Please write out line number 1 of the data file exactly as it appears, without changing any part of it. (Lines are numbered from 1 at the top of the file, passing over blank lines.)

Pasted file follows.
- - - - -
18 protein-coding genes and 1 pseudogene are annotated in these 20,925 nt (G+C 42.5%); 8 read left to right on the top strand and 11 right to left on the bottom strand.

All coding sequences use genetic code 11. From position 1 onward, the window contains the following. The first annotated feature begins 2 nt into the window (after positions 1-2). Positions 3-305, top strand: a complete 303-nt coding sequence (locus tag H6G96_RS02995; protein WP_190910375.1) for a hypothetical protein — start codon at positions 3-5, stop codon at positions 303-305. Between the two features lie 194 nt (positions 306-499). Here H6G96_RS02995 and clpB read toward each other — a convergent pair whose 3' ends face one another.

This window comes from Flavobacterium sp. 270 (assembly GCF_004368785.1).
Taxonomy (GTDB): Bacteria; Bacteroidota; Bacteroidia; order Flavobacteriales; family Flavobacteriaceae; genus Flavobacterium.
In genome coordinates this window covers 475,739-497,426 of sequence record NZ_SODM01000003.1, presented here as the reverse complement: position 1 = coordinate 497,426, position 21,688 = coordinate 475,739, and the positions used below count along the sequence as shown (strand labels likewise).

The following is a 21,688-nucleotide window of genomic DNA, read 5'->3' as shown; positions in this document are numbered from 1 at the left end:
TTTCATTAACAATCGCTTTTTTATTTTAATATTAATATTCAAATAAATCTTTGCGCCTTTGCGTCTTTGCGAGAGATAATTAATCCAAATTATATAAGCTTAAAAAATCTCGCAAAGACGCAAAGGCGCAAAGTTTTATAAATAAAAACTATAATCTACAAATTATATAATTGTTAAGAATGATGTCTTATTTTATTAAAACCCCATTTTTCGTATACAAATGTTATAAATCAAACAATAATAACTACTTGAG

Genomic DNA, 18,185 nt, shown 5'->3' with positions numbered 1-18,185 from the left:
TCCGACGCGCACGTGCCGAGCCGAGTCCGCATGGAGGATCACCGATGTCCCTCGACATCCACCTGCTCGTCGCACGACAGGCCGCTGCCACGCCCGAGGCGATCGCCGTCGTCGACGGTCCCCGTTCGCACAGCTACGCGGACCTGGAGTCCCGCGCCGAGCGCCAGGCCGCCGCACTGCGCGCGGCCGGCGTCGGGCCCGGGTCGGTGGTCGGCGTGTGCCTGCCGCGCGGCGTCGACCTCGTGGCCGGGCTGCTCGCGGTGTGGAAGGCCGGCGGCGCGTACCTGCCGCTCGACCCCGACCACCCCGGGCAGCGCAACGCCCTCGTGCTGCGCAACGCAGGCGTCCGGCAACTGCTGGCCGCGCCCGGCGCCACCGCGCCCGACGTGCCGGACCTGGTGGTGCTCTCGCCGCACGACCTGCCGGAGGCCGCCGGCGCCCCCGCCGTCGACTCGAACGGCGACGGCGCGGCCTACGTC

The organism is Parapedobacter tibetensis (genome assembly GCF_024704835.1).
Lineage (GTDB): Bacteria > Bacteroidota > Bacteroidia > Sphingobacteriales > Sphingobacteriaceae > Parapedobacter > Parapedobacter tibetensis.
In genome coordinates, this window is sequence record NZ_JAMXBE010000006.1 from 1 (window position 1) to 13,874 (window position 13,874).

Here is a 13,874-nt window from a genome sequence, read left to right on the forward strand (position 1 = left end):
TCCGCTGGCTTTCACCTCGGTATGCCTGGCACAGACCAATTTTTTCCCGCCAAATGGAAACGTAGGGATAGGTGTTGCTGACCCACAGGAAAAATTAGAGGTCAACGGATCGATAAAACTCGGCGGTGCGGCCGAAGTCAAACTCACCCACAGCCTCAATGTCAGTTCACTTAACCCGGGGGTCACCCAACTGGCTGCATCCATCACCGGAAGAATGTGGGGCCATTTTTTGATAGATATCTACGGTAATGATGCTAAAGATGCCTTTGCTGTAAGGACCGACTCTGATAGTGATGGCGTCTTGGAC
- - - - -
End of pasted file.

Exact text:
18 protein-coding genes and 1 pseudogene are annotated in these 20,925 nt (G+C 42.5%); 8 read left to right on the top strand and 11 right to left on the bottom strand.